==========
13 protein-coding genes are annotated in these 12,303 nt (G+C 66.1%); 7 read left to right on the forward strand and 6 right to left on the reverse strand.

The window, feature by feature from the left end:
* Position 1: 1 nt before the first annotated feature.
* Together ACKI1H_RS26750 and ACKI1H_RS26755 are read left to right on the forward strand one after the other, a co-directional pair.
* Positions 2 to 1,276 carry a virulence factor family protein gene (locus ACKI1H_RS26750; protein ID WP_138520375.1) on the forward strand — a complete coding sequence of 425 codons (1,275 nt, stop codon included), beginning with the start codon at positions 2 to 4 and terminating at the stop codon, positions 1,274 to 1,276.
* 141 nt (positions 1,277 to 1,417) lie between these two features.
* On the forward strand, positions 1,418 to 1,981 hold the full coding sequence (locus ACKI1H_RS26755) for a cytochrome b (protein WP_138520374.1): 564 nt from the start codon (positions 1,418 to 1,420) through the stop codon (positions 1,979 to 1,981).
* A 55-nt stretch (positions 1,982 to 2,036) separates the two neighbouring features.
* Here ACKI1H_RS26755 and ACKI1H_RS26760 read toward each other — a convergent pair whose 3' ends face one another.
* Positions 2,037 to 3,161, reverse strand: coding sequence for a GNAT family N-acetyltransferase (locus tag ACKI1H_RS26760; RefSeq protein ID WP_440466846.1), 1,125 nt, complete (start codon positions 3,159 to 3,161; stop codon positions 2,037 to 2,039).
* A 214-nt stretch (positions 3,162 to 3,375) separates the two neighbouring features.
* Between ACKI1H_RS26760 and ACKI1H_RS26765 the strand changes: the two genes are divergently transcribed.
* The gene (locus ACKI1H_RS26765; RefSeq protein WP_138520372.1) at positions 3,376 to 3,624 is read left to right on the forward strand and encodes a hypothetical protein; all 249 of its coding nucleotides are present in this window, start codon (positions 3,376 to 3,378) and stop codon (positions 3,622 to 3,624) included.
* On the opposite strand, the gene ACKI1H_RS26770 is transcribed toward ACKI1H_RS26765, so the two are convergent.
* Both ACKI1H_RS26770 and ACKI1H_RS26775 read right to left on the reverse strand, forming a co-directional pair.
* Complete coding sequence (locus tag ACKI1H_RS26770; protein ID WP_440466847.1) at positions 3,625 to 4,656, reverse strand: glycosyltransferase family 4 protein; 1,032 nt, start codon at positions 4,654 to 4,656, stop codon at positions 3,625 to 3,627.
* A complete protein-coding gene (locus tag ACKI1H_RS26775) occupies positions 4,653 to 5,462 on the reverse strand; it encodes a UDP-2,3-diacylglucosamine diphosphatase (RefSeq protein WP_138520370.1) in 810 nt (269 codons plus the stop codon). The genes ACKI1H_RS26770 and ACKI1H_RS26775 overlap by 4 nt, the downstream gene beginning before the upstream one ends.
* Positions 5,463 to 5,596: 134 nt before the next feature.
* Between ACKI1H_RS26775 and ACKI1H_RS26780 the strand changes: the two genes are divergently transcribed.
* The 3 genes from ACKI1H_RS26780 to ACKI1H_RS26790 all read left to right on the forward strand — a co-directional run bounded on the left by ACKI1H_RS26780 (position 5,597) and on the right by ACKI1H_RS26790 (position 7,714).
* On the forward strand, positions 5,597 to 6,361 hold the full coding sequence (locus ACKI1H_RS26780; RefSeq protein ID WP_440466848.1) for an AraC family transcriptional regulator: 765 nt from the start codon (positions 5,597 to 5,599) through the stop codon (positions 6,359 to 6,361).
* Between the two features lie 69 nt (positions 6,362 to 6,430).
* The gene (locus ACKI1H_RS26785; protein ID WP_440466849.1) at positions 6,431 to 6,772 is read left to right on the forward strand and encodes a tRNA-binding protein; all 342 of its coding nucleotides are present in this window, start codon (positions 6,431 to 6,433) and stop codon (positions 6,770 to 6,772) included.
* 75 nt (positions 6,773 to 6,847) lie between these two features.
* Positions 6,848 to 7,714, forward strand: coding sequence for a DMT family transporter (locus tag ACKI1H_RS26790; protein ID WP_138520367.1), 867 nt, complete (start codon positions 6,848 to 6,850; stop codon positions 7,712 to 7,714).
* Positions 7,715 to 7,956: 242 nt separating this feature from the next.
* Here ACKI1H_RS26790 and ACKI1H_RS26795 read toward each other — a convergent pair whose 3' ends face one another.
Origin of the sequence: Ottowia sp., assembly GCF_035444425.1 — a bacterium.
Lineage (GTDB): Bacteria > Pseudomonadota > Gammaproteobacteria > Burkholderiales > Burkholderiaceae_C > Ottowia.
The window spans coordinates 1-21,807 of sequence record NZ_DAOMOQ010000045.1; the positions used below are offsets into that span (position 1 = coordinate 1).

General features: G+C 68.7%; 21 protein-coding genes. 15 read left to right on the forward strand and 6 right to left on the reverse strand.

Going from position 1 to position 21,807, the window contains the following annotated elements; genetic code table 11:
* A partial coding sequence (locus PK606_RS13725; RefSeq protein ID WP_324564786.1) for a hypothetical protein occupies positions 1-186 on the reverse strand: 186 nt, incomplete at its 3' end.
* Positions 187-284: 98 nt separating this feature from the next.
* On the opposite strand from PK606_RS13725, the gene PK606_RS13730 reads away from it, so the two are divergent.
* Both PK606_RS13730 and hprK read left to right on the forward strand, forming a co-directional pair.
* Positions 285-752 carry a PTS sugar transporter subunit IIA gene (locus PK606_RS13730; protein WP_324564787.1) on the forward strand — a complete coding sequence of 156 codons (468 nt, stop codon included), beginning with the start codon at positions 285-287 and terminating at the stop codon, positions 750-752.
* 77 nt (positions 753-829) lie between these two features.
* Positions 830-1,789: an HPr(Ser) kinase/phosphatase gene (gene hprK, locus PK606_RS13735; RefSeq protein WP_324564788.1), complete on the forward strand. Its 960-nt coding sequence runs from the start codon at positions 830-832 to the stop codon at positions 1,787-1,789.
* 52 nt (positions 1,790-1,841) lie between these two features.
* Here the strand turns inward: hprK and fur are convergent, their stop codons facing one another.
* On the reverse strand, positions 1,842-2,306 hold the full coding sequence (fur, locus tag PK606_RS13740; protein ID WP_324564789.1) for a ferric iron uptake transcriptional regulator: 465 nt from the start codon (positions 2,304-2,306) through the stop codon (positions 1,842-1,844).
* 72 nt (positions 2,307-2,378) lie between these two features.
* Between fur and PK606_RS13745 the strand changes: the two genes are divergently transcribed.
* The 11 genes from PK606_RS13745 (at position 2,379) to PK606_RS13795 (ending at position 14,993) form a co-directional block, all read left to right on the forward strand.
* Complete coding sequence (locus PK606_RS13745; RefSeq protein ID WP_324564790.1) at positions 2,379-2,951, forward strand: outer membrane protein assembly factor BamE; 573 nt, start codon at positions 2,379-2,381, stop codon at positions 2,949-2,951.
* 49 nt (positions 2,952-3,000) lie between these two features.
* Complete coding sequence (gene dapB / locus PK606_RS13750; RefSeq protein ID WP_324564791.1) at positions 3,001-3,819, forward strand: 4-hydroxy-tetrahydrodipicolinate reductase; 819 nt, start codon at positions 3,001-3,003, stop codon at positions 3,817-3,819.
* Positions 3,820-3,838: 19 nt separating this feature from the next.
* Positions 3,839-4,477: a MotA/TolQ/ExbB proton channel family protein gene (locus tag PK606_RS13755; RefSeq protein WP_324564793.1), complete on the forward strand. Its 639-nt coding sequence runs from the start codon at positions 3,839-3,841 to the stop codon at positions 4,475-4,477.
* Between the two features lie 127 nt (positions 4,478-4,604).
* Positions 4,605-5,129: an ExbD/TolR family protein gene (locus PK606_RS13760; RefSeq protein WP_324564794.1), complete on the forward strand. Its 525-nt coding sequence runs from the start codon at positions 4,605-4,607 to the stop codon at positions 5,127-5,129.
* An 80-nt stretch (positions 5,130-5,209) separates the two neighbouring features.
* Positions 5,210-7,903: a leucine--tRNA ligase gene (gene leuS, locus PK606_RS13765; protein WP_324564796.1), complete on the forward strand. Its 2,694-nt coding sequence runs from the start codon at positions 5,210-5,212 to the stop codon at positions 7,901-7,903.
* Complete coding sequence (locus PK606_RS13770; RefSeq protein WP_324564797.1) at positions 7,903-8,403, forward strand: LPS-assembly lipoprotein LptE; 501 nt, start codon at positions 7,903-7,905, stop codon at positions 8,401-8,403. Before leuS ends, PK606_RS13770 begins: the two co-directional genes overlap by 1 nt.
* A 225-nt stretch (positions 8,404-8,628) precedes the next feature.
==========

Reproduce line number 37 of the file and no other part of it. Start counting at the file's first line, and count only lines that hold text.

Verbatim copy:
* Positions 285-752 carry a PTS sugar transporter subunit IIA gene (locus PK606_RS13730; protein WP_324564787.1) on the forward strand — a complete coding sequence of 156 codons (468 nt, stop codon included), beginning with the start codon at positions 285-287 and terminating at the stop codon, positions 750-752.